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Why US Must Save Lives of Iraqi Christians and Other Minorities

 

A special report from the World Evangelical Alliance Religious Liberty Commission.

“The world hasn’t seen an evil like this for a generation.” This is how the national spokesman for Iraqi Christians in the United States described atrocities by ISIS terrorists in northern Iraq, which include beheading of children and their mothers and fathers, and forcing almost all Christians in the region to flee. While the United States has resumed military action to deal with the crisis in Iraq, its commitment reflects half-heartedness and fails to match the enormity of suffering and potential threats.

“They are systematically beheading children, and mothers and fathers … There’s actually a park in Mosul that they’ve actually beheaded children and put their heads on a stick,” Mark Arabo, the spokesman for Iraqi Christians, told CNN. “This is crimes against humanity. The whole world should come together. This is much broader than a community or faith … They are doing the most horrendous, the most heart-breaking things you can think of.”

The Episcopal Vicar of Iraq, Canon Andrew White, recently visited the town of Qaraqosh, which like many other towns and cities has been captured by the ISIS, to assess the situation. “The majority of the town’s 50,000 people have fled, fearing that, like other Christians in this region, they will be massacred. The militants, in a further act of sacrilege, have established their administrative posts in the abandoned churches,” he said, according to Catholic Online.

Chaldean Patriarch Louis Sako of Baghdad has called for “international support and a professional, well-equipped army,” saying the situation is “going from bad to worse.”

U.S. President Barack Obama’s announcement last week about the American military involvement in Iraq acknowledged the suffering of minorities. “These terrorists have been especially barbaric toward religious minorities, including Christians and Yazidis,” Obama said, but while carefully underlining the humanitarian nature of the intervention. He said it was meant only to prevent the likely advancement of ISIS terrorists toward the U.S. embassy in Baghdad or the U.S. consulate in Arbil, and to help save Iraqi civilians stranded in the Mount Sinjar region.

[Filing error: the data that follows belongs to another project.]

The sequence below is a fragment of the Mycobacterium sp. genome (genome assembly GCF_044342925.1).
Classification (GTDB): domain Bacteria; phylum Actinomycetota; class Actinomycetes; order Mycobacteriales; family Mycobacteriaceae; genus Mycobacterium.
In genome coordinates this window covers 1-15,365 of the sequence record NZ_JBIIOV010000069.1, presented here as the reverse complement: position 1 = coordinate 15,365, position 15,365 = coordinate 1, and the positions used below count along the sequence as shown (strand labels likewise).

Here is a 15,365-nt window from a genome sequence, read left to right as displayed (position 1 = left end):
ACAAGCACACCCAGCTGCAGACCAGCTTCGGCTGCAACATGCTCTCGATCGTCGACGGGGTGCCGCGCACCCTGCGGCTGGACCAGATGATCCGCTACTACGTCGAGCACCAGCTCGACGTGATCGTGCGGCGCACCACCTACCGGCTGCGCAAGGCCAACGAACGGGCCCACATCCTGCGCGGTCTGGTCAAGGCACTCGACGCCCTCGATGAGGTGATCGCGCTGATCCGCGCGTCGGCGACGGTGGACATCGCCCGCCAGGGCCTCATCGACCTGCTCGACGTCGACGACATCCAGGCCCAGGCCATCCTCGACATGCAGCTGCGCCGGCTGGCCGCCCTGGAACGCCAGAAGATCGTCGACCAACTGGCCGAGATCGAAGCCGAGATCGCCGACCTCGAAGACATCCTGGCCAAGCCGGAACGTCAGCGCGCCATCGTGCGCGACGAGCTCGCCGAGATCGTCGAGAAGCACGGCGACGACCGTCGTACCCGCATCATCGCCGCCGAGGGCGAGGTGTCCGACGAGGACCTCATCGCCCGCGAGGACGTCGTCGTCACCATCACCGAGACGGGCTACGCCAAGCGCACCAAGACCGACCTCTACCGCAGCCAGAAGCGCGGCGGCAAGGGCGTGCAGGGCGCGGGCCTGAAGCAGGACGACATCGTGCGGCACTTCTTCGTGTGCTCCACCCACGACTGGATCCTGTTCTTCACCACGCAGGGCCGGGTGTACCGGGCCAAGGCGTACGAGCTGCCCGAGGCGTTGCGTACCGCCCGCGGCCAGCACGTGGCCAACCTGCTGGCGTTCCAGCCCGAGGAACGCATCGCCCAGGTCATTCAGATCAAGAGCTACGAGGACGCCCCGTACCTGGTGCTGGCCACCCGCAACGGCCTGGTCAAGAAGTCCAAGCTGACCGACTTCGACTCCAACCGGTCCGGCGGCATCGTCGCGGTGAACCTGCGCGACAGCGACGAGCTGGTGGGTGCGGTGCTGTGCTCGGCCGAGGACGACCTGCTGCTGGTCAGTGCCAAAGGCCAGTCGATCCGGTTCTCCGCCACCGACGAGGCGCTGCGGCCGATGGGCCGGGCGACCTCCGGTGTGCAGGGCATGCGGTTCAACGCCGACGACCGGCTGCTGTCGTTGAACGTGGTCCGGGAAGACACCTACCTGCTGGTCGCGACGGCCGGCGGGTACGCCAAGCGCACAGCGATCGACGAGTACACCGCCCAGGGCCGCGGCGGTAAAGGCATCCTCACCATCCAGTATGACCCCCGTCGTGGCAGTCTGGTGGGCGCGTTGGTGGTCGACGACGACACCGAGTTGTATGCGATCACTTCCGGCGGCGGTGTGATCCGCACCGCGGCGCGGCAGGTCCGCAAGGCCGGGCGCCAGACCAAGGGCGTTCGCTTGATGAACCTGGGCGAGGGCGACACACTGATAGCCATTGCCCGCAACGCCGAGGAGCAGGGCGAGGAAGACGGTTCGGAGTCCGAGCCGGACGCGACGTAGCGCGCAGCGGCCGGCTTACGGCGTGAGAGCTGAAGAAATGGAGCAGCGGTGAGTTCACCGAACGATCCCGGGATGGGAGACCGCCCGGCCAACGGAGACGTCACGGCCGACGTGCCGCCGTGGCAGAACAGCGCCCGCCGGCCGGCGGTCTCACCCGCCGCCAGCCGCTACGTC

Obama referred to the more than 50,000 people from the Yazidi ethnic minority, who like Christians were forced to flee their villages and are now trapped on the Sinjar mountains with ISIS men surrounding them. The subtext of his statement was a promise only of a short-term, limited involvement.

It is, of course, a moral obligation of Washington not to leave Iraq in the lurch after its 2003 invasion and subsequent pull-out of its forces. But in fulfilment of this moral obligation also lie America’s interests.

The U.S. took on al-Qaeda and its former leader Osama bin Laden, but now its offshoot, the ISIS, which is also known as the Islamic State, has emerged as far more brutal and powerful – and therefore a likely threat to America in the days to come.

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Category: Living the Faith

About the Author: Fernando Perez is a writer, researcher, and analyst for World Evangelical Alliance (WEA) Religious Liberty Commission (RLC).

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